By Min Kumar

Handy tips for enhancing your remote office culture

Businesses

Working from home or remotely is a great option for businesses and staff looking for a flexible alternative to the traditional co-located office. But as anyone who’s ever missed a juicy water cooler conversation knows, being physically absent can leave you feeling out of the loop.

Developing an inclusive and positive company culture can help improve efficiency and staff satisfaction. Today we explore a few ways you can unite your workplace.

1. Create a social network

Communicating using social media has become more prevalent in the work place. Make it easy for staff to connect online by creating a professional social network for your team.

Private social networks aim to give the Facebook experience with features relevant to businesses. Between file sharing and HD video conferencing users can post photos and status updates too. The atmosphere can be as light-hearted or professional as you like and are great for finding out a bit more about your team. Having used a professional social network in two different workplaces, I must admit I’m a fan. The network updates you on what’s happening in the business, is a noticeboard for announcements and is great for getting to know co-workers you may not see too often.

2. Throw a virtual party

Video chat systems like Skype help us connect with friends and relatives everyday. So what’s preventing us from having that sort of engagement with our remote staff and co-workers?

Throwing a virtual party is as easy as setting up a group video chat with one person acting as the host for the event. To keep things lively try a game of trivia or a scavenger hunt. Challenge your team to find the funniest picture they have of themselves in their home or workspace. Provide prizes for the winners and encourage everyone to get into the spirit of things.

 3. Take things offline

While online interactions are a great way of connecting with remote staff or team members, taking the time to meet physically is a must for group cohesion. The simple act of shaking hands or getting a coffee often fast tracks our bonding with co-workers. Imagine all the instances you’ve exchanged a joke with someone in a meeting based on eye contact alone. By arranging staff development days that bring the whole company together you can help build memories and relationships that make each staff member feel like a necessary and meaningful part of the team. While many small businesses may not be able to afford an all-expenses paid trip to Hawaii, it’s worth considering group deals for local attractions and weekend getaways.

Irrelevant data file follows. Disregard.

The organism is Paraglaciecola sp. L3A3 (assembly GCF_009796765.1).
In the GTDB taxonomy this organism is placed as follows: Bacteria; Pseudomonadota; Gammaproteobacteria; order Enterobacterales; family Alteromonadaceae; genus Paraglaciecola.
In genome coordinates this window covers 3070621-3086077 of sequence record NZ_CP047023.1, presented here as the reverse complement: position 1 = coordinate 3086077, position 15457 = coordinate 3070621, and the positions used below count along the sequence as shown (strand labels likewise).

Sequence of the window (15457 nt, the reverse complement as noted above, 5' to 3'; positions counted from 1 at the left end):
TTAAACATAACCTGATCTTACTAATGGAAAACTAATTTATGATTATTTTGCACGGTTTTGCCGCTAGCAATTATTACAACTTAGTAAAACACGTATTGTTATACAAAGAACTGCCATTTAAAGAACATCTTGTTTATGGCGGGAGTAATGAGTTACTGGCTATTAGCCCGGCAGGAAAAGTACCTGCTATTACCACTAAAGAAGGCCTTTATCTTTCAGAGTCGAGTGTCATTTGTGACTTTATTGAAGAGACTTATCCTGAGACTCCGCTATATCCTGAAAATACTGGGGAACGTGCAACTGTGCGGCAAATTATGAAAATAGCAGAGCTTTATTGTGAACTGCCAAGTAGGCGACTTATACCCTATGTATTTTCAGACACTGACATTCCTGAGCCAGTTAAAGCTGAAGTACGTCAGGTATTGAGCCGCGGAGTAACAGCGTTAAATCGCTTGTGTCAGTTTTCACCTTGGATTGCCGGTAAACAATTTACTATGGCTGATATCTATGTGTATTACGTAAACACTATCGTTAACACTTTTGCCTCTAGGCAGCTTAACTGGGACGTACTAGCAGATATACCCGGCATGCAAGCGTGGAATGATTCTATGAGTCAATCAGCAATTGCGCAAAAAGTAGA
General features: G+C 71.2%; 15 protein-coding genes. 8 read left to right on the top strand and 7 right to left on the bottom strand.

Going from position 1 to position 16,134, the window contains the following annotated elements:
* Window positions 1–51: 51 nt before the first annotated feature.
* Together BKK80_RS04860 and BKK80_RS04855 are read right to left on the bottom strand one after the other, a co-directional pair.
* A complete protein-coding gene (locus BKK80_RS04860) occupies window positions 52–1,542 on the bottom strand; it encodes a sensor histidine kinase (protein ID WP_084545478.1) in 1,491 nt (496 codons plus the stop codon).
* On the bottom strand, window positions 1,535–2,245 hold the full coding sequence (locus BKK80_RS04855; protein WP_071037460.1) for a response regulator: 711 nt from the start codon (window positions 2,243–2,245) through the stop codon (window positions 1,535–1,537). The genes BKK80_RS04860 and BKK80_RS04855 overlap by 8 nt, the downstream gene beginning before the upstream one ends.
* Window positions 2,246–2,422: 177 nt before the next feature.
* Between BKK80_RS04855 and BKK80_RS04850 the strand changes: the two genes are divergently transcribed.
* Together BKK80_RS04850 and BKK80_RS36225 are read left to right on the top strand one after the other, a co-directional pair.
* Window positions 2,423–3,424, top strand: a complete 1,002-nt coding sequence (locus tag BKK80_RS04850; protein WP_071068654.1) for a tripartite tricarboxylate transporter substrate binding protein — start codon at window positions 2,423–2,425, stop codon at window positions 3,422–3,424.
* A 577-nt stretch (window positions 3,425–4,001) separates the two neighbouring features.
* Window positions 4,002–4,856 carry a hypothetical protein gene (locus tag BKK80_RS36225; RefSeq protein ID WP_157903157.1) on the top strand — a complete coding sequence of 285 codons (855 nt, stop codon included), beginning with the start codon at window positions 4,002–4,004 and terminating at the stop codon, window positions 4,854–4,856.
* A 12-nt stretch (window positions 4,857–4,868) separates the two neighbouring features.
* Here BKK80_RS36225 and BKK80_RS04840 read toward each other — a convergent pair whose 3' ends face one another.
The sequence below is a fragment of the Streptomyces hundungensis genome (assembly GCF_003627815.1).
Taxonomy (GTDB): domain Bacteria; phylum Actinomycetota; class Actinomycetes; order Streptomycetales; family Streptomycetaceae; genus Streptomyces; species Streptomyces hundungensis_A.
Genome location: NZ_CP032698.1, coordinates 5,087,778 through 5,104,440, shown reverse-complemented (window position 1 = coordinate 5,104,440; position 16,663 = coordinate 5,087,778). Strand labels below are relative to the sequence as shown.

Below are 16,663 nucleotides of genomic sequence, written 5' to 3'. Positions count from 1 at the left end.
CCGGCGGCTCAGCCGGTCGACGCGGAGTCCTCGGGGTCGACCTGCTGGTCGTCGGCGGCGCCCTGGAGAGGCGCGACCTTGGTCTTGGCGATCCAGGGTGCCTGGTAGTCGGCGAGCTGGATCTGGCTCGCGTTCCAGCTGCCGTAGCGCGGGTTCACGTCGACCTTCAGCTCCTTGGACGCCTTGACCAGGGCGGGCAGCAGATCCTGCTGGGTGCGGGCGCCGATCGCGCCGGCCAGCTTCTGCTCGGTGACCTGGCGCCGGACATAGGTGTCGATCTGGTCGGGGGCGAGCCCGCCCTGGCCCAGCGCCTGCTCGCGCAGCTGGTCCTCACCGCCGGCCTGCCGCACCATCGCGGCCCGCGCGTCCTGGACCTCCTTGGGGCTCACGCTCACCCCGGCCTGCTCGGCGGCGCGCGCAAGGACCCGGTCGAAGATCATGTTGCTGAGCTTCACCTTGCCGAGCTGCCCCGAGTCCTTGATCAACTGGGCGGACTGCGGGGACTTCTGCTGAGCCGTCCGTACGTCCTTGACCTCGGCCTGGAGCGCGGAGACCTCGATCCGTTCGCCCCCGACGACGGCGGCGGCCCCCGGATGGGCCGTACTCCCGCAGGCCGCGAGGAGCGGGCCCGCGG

4. Make a tangible effort

For those working remotely, emails are essential to staying in touch. But despite how many ☺ faces and exclamation points are used emails can still be impersonal.

Consider establishing a package culture in your team. If you have a discussion about biscuits, mail a packet to your staff, if a member has performed particularly well, send them a gift card, if there’s a birthday in the team send flowers or chocolates to their home or workspace. These items needn’t be large or expensive. Merely a tangible acknowledgement of the hard work your remote team does.

5. Join online communities

Traditional office spaces are full of social groups, there are the coffee connoisseurs, the fitness fanatics, the lingering lunchers and a plethora of others.

With a remote team these cliques don’t always form so organically. You won’t run into co-workers at the local café or spot them in the lycra section of Target. So get proactive and join an online community as a team. Whether you’re raising money for a charitable cause or adding to the conversation on a national cycling enthusiasts website encourage your crew to band together. Offer to cover the registration costs and give them time to participate in an event local to them. Also try starting a company hashtag on social media sites like Twitter, Facebook and Instagram to track your activities and be sure to be an active participant yourself!

Establishing a great company culture almost always comes from above. While it’s good to provide outlets for culture to develop always be sure to be an active participant!

Have you got a great company culture? Tell us in the comments how you achieved it.

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